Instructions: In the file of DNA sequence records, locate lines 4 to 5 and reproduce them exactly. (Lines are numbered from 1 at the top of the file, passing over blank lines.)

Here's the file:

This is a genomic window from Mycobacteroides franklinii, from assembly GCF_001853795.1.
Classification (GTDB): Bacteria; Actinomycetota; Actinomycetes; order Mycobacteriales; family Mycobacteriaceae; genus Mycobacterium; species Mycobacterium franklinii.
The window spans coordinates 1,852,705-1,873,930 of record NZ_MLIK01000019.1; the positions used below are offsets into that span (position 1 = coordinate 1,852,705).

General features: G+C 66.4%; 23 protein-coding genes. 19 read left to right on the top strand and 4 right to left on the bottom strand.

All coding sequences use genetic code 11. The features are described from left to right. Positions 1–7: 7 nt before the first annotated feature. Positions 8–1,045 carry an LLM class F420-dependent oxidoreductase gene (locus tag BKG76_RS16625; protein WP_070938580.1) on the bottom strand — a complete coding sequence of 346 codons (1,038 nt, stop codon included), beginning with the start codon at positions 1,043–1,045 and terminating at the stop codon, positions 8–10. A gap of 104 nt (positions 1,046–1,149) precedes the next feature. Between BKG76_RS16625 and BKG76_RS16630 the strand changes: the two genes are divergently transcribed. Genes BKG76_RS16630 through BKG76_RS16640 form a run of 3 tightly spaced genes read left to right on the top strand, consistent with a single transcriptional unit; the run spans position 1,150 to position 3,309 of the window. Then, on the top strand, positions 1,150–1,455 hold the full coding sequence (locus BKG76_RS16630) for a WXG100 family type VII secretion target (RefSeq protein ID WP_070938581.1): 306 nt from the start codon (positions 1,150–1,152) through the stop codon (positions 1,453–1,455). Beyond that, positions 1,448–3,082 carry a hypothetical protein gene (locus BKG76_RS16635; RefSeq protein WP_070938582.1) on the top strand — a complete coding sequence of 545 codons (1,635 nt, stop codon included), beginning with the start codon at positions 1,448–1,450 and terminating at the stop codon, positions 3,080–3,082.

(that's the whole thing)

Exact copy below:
General features: G+C 66.4%; 23 protein-coding genes. 19 read left to right on the top strand and 4 right to left on the bottom strand.

All coding sequences use genetic code 11. The features are described from left to right. Positions 1–7: 7 nt before the first annotated feature. Positions 8–1,045 carry an LLM class F420-dependent oxidoreductase gene (locus tag BKG76_RS16625; protein WP_070938580.1) on the bottom strand — a complete coding sequence of 346 codons (1,038 nt, stop codon included), beginning with the start codon at positions 1,043–1,045 and terminating at the stop codon, positions 8–10. A gap of 104 nt (positions 1,046–1,149) precedes the next feature. Between BKG76_RS16625 and BKG76_RS16630 the strand changes: the two genes are divergently transcribed. Genes BKG76_RS16630 through BKG76_RS16640 form a run of 3 tightly spaced genes read left to right on the top strand, consistent with a single transcriptional unit; the run spans position 1,150 to position 3,309 of the window. Then, on the top strand, positions 1,150–1,455 hold the full coding sequence (locus BKG76_RS16630) for a WXG100 family type VII secretion target (RefSeq protein ID WP_070938581.1): 306 nt from the start codon (positions 1,150–1,152) through the stop codon (positions 1,453–1,455). Beyond that, positions 1,448–3,082 carry a hypothetical protein gene (locus BKG76_RS16635; RefSeq protein WP_070938582.1) on the top strand — a complete coding sequence of 545 codons (1,635 nt, stop codon included), beginning with the start codon at positions 1,448–1,450 and terminating at the stop codon, positions 3,080–3,082.